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The Militia Menace

Roundup
tags: far right, militias, domestic terrorism



Tom Mockaitis is a professor of history at DePaul University and the author of Violent Extremism: Understanding the Domestic and International Terrorist Threat.

The events of the past few weeks have, once again, drawn attention to the growing threat posed by far-right extremist groups, particularly self-styled “patriot” militias. In late August, Armed white vigilantes claiming to be the “Kenosha Guard Militia” showed up uninvited to “assist” law enforcement in combatting unrest following the police shooting of Jacob Blake in the Wisconsin city. Tragedy ensured when one of the vigilantes, Kyle Rittenhouse, allegedly shot three people, one of whom died. He has been charged with murder and is awaiting an extradition hearing in Illinois. 

Rittenhouse’s lawyer describes him as “a minuteman protecting his community when the government would not.” Apparently, the attorney does not realize that his defendant lives in Antioch, Ill., and is a 17-year — he cannot legally own a firearm in either state. Furthermore, Wisconsin law prohibits individuals without training or authority performing an official function, such as policing.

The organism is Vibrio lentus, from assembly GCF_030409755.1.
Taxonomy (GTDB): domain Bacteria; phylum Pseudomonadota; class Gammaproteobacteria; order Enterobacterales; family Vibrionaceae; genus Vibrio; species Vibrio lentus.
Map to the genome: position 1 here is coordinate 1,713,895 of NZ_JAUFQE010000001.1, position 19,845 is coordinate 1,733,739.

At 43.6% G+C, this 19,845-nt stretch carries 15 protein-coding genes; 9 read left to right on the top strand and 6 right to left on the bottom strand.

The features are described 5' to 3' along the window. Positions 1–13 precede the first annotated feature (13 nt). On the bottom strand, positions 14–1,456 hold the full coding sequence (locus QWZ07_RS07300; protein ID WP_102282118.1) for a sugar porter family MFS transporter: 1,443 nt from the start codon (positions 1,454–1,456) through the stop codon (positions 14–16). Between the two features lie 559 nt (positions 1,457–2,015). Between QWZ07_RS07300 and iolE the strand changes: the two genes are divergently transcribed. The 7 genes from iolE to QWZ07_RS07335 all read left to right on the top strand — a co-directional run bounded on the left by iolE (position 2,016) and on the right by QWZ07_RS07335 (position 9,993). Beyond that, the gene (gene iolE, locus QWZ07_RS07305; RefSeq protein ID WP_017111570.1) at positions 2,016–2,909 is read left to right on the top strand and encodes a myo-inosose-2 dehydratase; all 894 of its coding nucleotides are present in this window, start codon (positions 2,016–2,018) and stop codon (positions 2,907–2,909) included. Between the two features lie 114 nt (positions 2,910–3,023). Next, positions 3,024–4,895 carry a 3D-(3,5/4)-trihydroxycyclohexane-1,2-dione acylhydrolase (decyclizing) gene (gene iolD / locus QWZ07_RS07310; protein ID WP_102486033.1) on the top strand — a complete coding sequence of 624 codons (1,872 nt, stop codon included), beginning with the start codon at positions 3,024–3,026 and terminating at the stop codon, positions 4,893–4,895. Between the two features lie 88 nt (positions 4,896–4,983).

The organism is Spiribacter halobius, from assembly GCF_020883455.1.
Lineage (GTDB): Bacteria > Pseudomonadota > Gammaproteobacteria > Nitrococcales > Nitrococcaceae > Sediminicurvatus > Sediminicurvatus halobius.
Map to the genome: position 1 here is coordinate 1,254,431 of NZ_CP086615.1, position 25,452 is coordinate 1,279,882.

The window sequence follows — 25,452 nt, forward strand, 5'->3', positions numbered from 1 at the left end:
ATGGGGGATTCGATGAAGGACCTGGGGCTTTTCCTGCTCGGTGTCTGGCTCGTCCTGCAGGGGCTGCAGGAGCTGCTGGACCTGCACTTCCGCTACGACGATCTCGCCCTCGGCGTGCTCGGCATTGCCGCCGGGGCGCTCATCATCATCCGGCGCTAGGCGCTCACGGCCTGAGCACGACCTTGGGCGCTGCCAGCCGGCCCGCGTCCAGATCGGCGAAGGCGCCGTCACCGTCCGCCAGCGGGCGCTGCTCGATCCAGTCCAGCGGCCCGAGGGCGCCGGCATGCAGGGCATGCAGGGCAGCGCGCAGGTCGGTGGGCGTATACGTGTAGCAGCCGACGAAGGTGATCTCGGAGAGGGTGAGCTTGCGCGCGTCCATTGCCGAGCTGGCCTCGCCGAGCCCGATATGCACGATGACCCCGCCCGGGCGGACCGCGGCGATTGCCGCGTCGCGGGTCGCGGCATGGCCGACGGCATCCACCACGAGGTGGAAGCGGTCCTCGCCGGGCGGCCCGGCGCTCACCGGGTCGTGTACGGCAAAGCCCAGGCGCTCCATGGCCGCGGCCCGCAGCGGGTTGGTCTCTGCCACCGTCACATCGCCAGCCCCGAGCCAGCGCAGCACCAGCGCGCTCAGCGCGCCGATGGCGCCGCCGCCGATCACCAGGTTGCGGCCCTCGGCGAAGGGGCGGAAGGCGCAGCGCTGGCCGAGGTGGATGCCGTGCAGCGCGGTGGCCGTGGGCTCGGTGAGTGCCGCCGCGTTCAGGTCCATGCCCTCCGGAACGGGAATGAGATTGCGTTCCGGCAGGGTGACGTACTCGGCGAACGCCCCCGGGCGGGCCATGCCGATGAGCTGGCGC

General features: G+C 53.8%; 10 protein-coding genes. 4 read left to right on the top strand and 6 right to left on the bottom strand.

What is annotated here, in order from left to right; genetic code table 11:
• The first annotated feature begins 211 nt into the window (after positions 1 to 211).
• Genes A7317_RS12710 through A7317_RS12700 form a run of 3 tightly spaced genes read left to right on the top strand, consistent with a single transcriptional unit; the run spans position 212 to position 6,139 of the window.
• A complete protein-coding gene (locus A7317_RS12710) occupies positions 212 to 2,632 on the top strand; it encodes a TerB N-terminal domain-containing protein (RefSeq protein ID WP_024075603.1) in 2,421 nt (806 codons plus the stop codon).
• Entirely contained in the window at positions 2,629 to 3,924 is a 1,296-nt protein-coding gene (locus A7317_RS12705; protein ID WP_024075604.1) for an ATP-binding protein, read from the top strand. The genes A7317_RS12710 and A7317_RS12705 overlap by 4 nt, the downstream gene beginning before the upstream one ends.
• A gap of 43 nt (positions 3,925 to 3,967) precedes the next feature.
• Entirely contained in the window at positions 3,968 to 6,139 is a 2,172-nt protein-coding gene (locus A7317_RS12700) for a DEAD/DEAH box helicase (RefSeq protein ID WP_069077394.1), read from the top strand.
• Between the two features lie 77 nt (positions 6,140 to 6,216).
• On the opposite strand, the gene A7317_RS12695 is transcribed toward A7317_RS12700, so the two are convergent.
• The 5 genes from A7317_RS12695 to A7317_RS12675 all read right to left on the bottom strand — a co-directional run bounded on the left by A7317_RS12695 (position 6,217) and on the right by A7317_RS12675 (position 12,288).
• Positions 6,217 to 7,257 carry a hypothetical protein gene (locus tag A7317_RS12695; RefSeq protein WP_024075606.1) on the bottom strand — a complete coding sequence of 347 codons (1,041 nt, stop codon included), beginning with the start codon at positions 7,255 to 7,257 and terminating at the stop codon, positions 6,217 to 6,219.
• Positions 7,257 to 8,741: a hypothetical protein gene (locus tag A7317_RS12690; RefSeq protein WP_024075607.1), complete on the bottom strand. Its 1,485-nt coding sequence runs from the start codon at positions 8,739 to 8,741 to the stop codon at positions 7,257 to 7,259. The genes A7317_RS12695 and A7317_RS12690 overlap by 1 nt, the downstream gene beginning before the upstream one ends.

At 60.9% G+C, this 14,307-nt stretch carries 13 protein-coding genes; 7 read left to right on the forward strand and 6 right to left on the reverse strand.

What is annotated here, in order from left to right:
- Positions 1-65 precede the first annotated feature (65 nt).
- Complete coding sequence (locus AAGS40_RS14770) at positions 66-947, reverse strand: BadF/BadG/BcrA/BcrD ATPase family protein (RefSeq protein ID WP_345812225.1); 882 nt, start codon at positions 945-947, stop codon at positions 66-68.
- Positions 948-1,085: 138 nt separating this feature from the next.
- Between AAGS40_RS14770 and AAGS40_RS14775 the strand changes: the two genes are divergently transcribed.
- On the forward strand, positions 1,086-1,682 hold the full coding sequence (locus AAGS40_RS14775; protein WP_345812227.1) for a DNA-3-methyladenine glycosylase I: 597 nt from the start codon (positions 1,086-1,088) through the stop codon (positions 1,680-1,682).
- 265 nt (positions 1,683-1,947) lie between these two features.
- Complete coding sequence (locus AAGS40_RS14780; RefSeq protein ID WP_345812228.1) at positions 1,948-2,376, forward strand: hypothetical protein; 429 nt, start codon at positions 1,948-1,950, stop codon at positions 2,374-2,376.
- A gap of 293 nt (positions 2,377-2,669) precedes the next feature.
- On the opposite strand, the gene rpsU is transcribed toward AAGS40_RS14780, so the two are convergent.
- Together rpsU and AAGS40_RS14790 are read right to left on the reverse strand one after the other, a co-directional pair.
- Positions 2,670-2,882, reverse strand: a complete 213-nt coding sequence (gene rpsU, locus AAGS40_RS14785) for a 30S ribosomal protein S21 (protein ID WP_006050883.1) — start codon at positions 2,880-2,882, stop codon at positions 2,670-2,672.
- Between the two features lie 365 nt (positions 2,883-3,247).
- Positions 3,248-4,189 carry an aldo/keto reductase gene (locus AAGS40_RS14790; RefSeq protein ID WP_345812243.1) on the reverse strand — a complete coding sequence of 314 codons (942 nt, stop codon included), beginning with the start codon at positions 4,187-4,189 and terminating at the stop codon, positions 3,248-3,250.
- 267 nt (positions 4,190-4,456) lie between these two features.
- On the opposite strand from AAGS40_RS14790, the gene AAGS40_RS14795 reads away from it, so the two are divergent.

Last week a Department of Homeland Security staffer claimed he had been pressured by the administration to play down the threat posed by far-right extremists and to emphasize that posed by Antifa. On September 17, however, FBI Director Christopher Wray told Congress that “racially motivated violence” primarily by White supremacists posed the most significant domestic terrorist threat. While he also condemned violence by those on the left, Wray described Antifa as an ideological movement rather than a group. His testimony contradicts the repeated assertions of President Trump and Attorney General Barr that Antifa bears responsibility for most of the unrest in American cities.

“What are these militias, and where did they come from?” Many Americans wonder. Although they claim to be spiritual descendants of the Minutemen who faced the British at Lexington and Concord, contemporary militia groups bear no real relationship to colonial or state militias of the past. Fearing a large standing army in peacetime, Congress passed the Militia Act of 1792, which set standards for organizing state militias and required the enrollment of able-bodied men between 18-45 as reservists. In case of invasion or civil unrest, state militias could be federalized and placed under the command of the regular army, as Abraham Lincoln did at the outbreak of the Civil War.

 

Read entire article at The Hill

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